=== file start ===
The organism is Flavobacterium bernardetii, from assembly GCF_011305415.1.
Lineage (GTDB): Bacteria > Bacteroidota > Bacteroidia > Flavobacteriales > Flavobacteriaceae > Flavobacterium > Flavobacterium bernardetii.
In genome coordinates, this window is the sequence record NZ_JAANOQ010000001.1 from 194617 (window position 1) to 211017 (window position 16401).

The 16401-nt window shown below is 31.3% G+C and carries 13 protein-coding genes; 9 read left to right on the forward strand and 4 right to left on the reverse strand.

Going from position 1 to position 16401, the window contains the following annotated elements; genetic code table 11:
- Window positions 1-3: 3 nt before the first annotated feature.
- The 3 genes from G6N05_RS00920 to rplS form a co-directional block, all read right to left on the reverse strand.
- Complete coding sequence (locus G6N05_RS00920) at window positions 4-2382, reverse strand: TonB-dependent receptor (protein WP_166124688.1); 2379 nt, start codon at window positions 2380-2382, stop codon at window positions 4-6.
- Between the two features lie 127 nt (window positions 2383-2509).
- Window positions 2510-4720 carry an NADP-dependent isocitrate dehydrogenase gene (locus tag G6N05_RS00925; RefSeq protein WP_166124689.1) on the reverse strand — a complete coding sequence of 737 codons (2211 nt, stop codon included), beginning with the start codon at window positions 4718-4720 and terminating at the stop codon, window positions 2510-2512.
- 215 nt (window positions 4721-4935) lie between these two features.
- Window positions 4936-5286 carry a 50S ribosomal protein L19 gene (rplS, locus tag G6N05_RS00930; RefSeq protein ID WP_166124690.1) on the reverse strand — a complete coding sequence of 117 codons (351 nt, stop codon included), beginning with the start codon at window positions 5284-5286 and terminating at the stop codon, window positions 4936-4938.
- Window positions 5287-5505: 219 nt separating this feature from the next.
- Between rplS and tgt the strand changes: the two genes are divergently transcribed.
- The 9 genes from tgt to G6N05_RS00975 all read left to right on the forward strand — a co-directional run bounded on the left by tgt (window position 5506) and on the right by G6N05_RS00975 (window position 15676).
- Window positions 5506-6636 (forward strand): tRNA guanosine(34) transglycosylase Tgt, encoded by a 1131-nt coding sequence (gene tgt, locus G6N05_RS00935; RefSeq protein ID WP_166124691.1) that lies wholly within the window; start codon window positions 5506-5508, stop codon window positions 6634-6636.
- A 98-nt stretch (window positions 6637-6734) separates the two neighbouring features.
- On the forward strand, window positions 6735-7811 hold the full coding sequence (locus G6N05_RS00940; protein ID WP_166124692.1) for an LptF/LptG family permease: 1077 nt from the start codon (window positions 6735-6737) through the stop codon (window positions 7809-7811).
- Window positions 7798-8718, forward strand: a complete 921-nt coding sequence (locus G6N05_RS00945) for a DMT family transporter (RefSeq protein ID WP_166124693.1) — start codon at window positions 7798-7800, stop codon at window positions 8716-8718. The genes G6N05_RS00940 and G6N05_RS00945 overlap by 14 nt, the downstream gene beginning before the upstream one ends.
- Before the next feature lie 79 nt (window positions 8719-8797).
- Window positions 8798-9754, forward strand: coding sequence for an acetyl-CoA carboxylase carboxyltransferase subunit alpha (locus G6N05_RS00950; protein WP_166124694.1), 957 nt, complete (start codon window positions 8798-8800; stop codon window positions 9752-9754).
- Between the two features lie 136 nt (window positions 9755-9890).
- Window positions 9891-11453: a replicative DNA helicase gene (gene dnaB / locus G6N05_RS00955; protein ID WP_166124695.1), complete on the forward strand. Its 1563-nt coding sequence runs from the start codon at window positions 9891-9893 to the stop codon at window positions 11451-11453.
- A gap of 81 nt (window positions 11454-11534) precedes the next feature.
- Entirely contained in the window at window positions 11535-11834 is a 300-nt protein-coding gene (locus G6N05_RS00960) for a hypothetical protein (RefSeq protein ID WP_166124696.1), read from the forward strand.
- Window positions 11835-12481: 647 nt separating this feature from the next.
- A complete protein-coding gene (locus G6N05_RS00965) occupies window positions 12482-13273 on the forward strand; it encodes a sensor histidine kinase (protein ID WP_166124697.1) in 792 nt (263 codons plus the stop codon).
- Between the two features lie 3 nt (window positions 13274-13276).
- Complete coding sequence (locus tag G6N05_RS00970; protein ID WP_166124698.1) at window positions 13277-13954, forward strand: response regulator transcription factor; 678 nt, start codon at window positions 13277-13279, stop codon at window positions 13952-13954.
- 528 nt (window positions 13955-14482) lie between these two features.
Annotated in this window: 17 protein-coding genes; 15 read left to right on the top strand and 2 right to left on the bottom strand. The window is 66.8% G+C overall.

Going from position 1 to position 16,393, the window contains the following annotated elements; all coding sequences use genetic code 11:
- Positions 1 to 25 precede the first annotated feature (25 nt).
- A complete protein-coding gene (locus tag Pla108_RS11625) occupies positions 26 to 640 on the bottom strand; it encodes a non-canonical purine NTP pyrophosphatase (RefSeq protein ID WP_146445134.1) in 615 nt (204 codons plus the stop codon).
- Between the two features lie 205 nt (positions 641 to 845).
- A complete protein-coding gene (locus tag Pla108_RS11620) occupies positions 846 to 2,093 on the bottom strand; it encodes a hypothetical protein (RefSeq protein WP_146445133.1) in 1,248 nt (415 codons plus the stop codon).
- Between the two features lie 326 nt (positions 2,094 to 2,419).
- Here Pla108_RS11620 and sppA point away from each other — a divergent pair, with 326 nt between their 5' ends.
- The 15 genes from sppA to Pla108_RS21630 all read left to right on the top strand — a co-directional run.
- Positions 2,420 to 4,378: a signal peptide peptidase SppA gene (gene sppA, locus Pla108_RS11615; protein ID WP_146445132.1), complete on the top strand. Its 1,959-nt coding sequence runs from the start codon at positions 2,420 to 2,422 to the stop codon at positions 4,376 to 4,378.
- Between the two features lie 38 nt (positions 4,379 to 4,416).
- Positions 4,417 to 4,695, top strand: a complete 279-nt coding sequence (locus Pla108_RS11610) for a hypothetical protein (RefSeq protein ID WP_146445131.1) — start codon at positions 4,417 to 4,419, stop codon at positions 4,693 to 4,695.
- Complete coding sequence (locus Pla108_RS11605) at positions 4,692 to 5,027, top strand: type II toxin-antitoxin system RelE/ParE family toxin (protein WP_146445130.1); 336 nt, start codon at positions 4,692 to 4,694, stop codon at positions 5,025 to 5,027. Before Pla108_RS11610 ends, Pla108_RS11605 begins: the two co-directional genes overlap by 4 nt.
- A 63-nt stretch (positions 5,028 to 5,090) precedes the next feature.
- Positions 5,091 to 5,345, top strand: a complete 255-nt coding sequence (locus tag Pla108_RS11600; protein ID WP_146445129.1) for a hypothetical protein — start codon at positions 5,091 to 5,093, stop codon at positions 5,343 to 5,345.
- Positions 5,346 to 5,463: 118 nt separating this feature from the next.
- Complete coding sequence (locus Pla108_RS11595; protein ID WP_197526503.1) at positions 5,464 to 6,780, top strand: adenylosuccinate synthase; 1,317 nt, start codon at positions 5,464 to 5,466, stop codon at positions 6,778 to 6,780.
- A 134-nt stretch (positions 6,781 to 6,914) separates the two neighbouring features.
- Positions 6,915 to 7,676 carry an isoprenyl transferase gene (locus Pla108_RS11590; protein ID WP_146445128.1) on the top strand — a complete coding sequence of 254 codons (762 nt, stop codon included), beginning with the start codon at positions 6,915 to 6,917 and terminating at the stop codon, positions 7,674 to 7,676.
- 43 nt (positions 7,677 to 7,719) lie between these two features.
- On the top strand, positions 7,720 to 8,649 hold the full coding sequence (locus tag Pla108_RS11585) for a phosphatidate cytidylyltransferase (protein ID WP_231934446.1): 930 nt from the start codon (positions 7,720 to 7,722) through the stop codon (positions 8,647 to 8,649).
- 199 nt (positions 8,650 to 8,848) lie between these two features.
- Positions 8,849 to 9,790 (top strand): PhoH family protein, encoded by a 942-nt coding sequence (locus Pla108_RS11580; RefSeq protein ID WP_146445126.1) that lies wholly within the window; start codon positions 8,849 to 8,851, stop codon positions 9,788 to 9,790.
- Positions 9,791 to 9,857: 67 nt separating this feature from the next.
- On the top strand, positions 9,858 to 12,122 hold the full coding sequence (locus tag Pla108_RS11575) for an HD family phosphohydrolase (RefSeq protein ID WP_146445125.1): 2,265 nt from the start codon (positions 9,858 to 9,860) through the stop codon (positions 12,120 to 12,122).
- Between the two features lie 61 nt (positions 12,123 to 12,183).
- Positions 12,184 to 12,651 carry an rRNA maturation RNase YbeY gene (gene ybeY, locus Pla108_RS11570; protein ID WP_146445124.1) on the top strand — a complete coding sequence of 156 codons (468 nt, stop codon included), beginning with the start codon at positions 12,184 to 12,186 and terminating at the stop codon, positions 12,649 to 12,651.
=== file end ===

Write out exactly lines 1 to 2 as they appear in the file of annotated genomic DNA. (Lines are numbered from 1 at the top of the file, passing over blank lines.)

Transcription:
The organism is Flavobacterium bernardetii, from assembly GCF_011305415.1.
Lineage (GTDB): Bacteria > Bacteroidota > Bacteroidia > Flavobacteriales > Flavobacteriaceae > Flavobacterium > Flavobacterium bernardetii.